Although US personal spending did not grow in 2012 for food and beverages consumed at home, spending for food services was up by 3.7 percent. Consumer spending for food consumed at home versus food consumed away from home (at food services) were about equal in 2012 at 50 percent each. In 2011, total US spending for food and beverages amounted to $1.3 trillion, of which $654 billion was purchased from food stores for home consumption. In 2012, $85 billion, or roughly 82 percent, of US agricultural imports consisted of food products, almost twice as much as the $43 billion in 2004.
Lower prices for tropical products are projected to cut $4 billion from the previous $32.3 billion forecast for imported sugar and tropical products as a group in fiscal 2013. The new 2013 forecast of $28.3 billion is equal to 2012’s value. As prices for coffee, cocoa, rubber, and sugar have fallen significantly in 2012, import volumes in 2013 are expected to continue to increase. Total US import volume for agricultural products rose 9 percent in fiscal 2012 (as measured in metric tons). Although import volume for sugar is expected lower in 2013, shipments of cocoa, coffee, and rubber are all expected to expand, offsetting part of the effect of their lower prices on corresponding import values. The large imports of food thickeners from India that occurred in fiscal 2012 are expected to continue.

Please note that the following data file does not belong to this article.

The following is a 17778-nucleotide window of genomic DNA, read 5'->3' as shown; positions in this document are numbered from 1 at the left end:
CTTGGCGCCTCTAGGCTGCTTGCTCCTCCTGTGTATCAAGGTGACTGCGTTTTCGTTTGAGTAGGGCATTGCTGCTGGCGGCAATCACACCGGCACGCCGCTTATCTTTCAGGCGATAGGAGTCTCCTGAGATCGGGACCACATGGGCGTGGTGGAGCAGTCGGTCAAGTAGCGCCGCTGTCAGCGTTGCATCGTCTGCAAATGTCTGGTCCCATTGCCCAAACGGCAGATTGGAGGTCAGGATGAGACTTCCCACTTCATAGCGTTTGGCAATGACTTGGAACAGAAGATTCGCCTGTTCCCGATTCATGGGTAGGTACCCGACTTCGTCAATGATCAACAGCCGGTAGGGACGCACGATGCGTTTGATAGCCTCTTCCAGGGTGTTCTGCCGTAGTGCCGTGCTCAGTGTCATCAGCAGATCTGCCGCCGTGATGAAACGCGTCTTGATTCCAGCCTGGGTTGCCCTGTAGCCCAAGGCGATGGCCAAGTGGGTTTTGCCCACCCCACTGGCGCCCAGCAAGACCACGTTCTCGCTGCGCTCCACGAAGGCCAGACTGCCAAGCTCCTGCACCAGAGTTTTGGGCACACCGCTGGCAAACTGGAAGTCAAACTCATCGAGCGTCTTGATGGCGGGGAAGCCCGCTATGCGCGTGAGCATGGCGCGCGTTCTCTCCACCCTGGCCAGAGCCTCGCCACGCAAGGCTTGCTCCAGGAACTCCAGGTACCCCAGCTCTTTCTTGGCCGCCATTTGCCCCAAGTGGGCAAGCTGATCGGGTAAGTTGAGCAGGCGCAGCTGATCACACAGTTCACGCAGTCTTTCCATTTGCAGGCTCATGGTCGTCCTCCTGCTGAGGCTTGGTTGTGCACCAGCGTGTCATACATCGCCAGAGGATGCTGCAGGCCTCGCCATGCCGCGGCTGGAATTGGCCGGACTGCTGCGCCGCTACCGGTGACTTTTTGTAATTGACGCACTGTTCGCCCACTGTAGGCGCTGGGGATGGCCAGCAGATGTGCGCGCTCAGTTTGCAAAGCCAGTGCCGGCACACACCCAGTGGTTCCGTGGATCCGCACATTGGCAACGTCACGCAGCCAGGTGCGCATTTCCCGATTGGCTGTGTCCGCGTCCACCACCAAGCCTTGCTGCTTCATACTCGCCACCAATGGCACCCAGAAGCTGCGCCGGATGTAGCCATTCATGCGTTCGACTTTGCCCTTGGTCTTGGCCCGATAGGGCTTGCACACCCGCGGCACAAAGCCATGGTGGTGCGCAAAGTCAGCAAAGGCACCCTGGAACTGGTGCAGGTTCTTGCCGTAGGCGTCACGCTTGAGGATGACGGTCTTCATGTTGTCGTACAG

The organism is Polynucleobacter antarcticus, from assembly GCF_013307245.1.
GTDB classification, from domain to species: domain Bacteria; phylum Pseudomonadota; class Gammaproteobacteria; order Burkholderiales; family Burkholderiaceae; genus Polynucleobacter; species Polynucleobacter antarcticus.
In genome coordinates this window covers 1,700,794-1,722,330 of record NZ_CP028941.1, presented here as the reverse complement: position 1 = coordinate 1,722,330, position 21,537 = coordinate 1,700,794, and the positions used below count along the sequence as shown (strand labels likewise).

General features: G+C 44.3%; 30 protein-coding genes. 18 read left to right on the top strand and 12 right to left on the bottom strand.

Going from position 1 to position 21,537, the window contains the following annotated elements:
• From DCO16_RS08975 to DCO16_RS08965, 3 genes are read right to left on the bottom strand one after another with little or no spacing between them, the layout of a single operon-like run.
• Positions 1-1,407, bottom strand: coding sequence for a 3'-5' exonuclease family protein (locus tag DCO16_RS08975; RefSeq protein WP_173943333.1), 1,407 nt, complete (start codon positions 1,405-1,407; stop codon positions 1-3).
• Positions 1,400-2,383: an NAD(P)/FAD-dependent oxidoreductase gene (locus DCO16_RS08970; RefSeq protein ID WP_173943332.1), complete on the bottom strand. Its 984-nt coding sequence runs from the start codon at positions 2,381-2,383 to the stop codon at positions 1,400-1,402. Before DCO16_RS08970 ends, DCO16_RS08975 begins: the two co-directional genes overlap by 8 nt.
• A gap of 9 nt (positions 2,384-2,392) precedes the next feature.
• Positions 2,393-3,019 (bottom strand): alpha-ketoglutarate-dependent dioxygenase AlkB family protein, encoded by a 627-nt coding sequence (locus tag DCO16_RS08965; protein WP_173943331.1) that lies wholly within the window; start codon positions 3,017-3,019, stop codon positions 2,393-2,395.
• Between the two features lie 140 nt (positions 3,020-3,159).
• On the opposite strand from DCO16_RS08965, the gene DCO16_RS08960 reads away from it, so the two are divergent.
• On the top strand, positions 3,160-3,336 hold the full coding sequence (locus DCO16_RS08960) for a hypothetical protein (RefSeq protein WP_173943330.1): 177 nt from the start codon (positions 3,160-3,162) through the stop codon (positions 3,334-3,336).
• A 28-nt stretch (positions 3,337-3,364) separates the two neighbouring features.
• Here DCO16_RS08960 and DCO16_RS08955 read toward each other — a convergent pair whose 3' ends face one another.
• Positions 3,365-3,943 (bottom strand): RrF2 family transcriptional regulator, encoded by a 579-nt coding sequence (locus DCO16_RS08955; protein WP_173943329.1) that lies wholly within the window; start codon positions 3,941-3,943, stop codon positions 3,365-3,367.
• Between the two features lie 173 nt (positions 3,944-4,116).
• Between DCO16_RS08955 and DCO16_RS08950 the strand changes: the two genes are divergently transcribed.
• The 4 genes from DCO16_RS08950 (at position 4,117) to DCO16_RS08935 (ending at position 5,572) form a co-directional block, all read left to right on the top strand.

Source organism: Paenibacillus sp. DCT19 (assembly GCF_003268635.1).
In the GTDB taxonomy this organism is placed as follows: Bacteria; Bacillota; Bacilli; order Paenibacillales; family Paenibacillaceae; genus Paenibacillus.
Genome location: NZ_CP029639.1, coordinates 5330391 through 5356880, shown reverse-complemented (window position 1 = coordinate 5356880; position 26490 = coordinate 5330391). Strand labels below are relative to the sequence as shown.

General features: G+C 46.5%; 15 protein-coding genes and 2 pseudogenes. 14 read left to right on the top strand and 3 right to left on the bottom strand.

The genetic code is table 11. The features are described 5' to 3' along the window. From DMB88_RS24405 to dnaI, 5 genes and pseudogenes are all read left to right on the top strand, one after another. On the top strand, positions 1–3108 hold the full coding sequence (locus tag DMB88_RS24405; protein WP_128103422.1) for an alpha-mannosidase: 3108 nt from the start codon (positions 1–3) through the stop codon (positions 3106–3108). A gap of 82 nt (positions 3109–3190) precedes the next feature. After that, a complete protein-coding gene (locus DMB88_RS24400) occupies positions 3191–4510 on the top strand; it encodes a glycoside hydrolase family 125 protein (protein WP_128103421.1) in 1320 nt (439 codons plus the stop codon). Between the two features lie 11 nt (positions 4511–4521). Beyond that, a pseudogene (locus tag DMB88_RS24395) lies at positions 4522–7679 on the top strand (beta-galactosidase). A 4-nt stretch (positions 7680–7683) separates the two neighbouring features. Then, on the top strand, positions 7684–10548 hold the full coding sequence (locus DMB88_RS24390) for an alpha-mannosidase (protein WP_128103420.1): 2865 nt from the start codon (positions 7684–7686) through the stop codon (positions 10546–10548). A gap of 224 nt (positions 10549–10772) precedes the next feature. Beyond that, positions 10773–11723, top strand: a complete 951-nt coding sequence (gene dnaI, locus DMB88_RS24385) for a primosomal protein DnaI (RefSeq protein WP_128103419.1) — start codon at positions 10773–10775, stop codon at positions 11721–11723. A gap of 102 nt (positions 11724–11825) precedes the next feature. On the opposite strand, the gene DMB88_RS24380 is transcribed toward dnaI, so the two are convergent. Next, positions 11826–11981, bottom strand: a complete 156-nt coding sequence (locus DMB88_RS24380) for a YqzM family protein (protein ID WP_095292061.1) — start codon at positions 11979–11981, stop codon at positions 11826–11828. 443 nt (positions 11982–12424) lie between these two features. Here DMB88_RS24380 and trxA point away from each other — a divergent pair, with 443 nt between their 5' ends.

The $45.8 projected value for imported horticultural products in 2013 is $1.4 billion higher than the last estimate. US demand for fruits, fresh vegetables, and wine appears to be stronger than earlier expected, based on their first-quarter values. Import volumes for fresh and processed fruits and vegetables are slightly ahead of 2012’s first quarter pace as their unit values have declined somewhat, especially for fresh fruits. The projected $14 billion import value for fresh and processed fruits is 17 percent larger than 2012’s $12 billion total, and higher US disposable personal income is anticipated to maintain elevated levels of demand for wine, tree nuts, nursery stock, and essential oils this year.
Due to the reduced crops in the wake of the US drought, larger imports of corn and other coarse grains are expected in fiscal 2013. Their higher prices also contribute to the 22-percent projected rise in import values for bulk grains, processed grain products, and feeds to an aggregate $11.6 billion, up from $9.5 billion in 2012. Bulk grains account for a big share of this
increase, and the balance is from grain products and animal feeds and fodder. Similarly, the import forecast for oilseeds and their products is roughly 30 percent higher in fiscal 2013, partly due to higher prices (about 9 percent more than in 2012). As a result, the $9.7 billion import bill expected in 2013 for oilseeds and products is 12 percent larger than in 2012. However, this forecast is $300 million smaller than the last estimate because of lower prices for coconut and palm oils.